I ran down the hall to the Line 1 and there wasn't that many people boarding so after retrieving the others we stood in line there. In about 15 minutes and a couple trains later we finally got onto the Line 1. The Line 1 wouldn't take us home but it would get us further away from the madness where we could jump to a different line and get home. As the people packed onto the train we got pushed further toward the back. We were now down to about 30 minutes until the last trains run and I had to make a decision to either go to Bastille and catch the Line 8 all the way home or get off earlier at Hotel De Ville to catch the Line 11 which gets us close to home. I had two stops to make this decision while calculating the remaining minutes until the metro system stopped. The problem with going to Bastille is that we'd be on our current train longer making it less likely to catch the Line 8 home. We may get there and find the last train has already gone and we need to walk the rest of the way. Keep in mind that it's 1 am and we're all exhausted. I don't think we would have made it. At the last minute I chose Hotel De Ville. My reasoning is if we miss the last train it's closer to home so at least our walk would be a bit easier although it was still 1.6 miles on tired feet. Leah was in charge of the wheelchair, I had Piper and Kris had Grandma. As the door opened Kris and Grandma exited, Piper followed and I grabbed the wheelchair as Leah forged a path through the people. The metro Line 1 is an automated train meaning there's no driver so when the doors close they close. A nice couple saw me pushing toward the door and attempted to hold it but to no avail – my family was on the platform and I was stuck on a train that's now pulling away from the station.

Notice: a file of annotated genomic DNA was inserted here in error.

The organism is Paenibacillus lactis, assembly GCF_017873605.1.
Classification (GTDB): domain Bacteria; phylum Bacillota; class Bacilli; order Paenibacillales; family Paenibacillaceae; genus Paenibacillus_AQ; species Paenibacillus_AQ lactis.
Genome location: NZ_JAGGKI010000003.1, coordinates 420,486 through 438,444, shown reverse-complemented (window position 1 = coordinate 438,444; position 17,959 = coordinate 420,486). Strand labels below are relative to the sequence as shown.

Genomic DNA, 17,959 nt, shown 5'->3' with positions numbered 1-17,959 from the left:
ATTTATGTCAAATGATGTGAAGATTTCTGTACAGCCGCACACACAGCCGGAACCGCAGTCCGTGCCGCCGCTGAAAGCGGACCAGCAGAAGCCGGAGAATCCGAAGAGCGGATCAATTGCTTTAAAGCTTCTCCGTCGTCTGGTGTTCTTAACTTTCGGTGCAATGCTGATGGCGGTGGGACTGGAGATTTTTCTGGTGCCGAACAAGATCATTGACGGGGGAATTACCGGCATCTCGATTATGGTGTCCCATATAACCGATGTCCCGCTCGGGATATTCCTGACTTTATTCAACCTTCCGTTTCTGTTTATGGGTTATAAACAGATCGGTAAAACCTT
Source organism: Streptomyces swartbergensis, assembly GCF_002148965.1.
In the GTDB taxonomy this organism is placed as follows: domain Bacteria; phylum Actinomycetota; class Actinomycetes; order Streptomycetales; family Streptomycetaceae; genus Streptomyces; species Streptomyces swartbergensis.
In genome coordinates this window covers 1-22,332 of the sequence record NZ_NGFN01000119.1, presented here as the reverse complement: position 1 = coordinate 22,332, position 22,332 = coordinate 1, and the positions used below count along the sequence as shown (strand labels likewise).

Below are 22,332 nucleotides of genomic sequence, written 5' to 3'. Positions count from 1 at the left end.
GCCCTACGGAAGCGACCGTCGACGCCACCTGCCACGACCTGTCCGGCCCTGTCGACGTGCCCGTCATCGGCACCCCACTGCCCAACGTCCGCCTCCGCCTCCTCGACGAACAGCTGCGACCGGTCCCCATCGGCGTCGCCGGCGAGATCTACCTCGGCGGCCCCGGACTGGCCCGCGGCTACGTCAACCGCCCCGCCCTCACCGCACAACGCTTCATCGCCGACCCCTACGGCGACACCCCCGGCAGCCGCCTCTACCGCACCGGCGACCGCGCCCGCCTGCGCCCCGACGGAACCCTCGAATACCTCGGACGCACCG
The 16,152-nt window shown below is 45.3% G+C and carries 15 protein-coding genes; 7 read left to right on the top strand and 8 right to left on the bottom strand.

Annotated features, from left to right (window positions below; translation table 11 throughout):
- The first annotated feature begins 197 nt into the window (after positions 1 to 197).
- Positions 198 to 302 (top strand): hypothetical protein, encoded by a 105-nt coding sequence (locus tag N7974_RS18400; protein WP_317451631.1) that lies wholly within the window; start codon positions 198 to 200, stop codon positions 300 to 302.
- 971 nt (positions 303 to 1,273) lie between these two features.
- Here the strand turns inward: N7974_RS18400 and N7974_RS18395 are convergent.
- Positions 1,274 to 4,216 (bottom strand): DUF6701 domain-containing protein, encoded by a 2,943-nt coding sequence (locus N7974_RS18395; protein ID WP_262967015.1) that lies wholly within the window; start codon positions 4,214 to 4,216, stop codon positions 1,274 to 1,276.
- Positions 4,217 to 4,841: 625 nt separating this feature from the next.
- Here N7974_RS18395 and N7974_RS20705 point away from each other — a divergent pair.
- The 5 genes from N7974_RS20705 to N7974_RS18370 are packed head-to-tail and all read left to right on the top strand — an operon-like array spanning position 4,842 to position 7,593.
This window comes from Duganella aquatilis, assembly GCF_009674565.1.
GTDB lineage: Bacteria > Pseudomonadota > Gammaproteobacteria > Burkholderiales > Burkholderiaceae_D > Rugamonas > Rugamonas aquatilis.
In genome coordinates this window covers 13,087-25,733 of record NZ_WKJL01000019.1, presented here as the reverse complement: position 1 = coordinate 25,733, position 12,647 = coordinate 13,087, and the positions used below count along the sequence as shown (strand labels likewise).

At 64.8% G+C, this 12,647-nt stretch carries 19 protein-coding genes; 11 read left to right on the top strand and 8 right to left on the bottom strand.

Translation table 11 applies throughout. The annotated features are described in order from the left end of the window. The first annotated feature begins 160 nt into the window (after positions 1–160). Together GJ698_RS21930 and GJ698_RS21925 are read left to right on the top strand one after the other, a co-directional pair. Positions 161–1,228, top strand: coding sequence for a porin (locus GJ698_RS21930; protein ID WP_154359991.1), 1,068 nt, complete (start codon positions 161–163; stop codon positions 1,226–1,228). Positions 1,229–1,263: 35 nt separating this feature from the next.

At the next stop I exited and had to make a decision of walking back or crossing under the tracks to the other side and catching the last train in the reverse direction back to them. The last train wasn't for another 10 minutes and there's a chance I could walk it in that time since most Paris Metro stations are about ¼ file apart. The problem was my phone was about dead and I had no map, and it was dark and we had only minutes left. I crossed over and waited for the return train. It may take 10 minutes but I know I'll get there and if necessary we'll all walk home. My train arrived and exited to the platform which was on the opposite side as my family who was waiting patiently. As we went under the tracks to meet in the tunnel we had Leah run down to see if there was another Line 11 running. She came back up the stairs frantically waving her arms so we ran to the platform and just barely caught the last Line 11 to Republique which was about a half mile from our apartment. We got home at 1:45 am. The fireworks ended at 11 pm.